If we want to understand racism we simply have to look at slavery, follow its timeline to the present day, and see how much of its residue still exists in our current systems, our culture and language. None of us arrived in this timeline completely free and untethered from what happened hundreds of years ago. We were not built on an assembly line. We have memories. Our words and stories and ways of doing things all link us to where we come from. Racism would not have existed had it not been for the trans-Atlantic slave trade and the colonisation of Africa, which were nothing but economic endeavours justified by the ideological winds and currents of the time.

Those winds and currents take time to dissipate and to change their patterns, but in the meantime they affect the climate of governments; they affect ideologies and the way people come to see the world. The climate that underpinned racism was a dominant one. It was a product of European entrepreneurship and opportunism. If you deny that, then anything else you say about racism is plain wrong. Then it’s based on your own perception of the world, which is based on what you see around you on a daily basis, which is a manufactured reality.

When we grew up during apartheid we thought that it was natural for things to be as they were. We didn’t know then that our reality was manufactured, but if you are a reasonably functioning person today you have no excuse to be blind to the systems that were in place before you arrived in the world. The systems that underpin racism are literally hundreds of years old. They are constantly morphing and evolving, but they are essentially the same thing. It’s not just white people who refuse to see it; since the days of slavery racism has both evolved and been manipulated by the ruling classes in ways that make its function all but invisible to everyone, because few people bother to ever look at a timeline bigger than their own.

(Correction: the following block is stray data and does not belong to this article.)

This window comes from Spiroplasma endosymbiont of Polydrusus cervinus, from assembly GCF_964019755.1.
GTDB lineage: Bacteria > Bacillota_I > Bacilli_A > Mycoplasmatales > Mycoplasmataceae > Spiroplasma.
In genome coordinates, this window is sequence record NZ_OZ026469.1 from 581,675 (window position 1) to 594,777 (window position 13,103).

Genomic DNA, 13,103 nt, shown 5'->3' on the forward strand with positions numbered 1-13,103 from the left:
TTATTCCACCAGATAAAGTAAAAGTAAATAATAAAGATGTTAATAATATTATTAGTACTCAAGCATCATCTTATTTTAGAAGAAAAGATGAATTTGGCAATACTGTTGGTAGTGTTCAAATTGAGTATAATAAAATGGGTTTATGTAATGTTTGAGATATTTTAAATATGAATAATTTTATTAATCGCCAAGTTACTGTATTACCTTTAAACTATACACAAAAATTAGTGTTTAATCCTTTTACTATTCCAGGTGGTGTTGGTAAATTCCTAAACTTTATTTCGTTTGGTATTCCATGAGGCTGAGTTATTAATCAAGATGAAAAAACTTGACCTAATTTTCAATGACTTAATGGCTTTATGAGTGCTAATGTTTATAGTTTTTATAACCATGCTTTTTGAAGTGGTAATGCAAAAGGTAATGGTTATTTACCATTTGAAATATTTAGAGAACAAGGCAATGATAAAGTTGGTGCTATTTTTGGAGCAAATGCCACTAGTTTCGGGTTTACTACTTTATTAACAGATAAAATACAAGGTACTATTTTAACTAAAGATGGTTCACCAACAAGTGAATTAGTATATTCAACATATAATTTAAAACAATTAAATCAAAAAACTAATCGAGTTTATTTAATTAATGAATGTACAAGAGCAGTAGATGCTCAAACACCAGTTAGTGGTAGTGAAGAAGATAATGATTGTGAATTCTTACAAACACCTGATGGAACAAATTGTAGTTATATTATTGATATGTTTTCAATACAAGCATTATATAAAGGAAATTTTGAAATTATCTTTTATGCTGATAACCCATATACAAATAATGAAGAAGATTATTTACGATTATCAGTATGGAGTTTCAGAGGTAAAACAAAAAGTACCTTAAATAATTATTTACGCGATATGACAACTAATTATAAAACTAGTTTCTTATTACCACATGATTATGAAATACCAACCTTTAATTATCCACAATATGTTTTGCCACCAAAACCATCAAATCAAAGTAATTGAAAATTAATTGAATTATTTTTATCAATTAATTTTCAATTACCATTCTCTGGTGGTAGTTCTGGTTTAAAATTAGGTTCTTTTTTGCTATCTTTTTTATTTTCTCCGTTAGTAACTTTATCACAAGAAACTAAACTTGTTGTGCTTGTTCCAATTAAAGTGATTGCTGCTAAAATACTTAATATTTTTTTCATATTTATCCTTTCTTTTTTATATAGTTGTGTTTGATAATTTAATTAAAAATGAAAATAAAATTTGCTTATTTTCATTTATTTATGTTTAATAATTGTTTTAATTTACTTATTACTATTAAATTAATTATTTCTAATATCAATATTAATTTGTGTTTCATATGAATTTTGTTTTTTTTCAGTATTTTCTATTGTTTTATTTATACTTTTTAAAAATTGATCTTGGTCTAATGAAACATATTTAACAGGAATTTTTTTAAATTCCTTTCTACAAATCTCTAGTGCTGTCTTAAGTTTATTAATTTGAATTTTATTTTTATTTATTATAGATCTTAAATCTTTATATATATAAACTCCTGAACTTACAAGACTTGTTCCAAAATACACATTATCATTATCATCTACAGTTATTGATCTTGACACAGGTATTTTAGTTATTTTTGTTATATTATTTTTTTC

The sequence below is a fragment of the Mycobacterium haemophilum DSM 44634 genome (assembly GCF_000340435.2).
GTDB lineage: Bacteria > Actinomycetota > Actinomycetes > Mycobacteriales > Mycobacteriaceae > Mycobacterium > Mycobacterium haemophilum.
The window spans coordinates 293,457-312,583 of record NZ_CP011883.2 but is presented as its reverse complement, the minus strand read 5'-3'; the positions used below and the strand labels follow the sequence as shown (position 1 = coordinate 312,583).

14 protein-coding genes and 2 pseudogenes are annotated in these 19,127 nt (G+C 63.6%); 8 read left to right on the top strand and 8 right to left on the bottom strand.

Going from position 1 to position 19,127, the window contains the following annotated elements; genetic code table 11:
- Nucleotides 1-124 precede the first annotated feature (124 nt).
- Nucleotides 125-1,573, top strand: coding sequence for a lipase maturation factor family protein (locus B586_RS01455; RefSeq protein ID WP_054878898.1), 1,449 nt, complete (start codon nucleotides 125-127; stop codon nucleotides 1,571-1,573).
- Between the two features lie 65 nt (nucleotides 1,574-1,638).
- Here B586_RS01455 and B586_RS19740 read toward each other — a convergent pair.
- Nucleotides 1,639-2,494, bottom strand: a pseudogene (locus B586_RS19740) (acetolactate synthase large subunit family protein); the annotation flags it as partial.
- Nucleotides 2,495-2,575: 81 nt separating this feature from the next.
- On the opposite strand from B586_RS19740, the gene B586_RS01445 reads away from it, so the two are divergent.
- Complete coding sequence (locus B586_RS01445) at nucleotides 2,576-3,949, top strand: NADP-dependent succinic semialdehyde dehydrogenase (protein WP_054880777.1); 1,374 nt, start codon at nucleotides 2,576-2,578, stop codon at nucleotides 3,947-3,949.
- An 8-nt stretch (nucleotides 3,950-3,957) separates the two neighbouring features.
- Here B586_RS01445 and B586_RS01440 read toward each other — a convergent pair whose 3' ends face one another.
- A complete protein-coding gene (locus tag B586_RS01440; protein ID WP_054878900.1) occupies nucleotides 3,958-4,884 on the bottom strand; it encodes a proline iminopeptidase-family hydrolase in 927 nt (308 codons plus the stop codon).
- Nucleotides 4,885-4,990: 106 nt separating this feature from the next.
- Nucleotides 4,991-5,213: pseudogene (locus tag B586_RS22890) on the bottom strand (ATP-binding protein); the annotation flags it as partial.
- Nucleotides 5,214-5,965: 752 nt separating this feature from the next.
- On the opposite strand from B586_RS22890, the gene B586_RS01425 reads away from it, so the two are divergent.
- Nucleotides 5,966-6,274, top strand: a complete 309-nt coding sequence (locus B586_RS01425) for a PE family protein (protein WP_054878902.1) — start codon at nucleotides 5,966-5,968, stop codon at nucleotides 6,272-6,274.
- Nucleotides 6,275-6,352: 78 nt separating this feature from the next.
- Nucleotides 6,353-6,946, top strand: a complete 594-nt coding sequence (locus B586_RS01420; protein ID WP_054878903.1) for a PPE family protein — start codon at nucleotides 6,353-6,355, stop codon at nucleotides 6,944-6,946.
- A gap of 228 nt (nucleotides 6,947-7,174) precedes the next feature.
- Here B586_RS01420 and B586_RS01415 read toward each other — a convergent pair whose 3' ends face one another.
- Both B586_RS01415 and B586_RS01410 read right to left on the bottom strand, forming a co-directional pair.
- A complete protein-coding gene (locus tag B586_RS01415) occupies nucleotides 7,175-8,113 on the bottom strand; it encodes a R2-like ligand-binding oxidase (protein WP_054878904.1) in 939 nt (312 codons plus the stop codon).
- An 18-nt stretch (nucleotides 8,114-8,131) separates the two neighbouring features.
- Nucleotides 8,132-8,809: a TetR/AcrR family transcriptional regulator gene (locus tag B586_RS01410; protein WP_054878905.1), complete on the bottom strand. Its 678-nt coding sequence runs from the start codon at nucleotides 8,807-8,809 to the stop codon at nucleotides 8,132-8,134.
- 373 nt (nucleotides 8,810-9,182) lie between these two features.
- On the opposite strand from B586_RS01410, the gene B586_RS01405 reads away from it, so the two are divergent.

The apartheid categories of coloured, African and Indian were a result of such manipulation. If you see those categories as fabrications of white supremacy and that people who were so classified had nothing to do with the system that created them, it is absurd to call anyone belonging to those classifications racist. Of course coloured people were ‘racist’ toward Africans. It’s the natural outcome of that particular power dynamic. The dynamic was placed there. It was manufactured. But not by the ‘coloured’ population.

I understand that white people reject this notion by default, because that’s not what they were taught racism was. That’s not what the dictionary says. You believe you’re not a ‘bad’ person like Steve Hofmeyr and ‘those people.’ You have a good feeling towards black people. You were disowned by your parents at a young age because you said racism was wrong. No one should tell you what you are because they don’t know you and your beautiful and complex life. None of that matters, though, because dismantling racism is about recognising where racism comes from, that it is a project of white supremacy, which is steeped in colonisation, exploitation, holocaust. Coloured supremacy, Indian supremacy and African supremacy never existed.

Racism is not the appliance in your head. It is the power that feeds that appliance. It is the cable infrastructure, the project development, the product management, the engineering, the leadership, the workforce. Turning off your appliance to make it all go away is the futile and impotent domain of white liberals.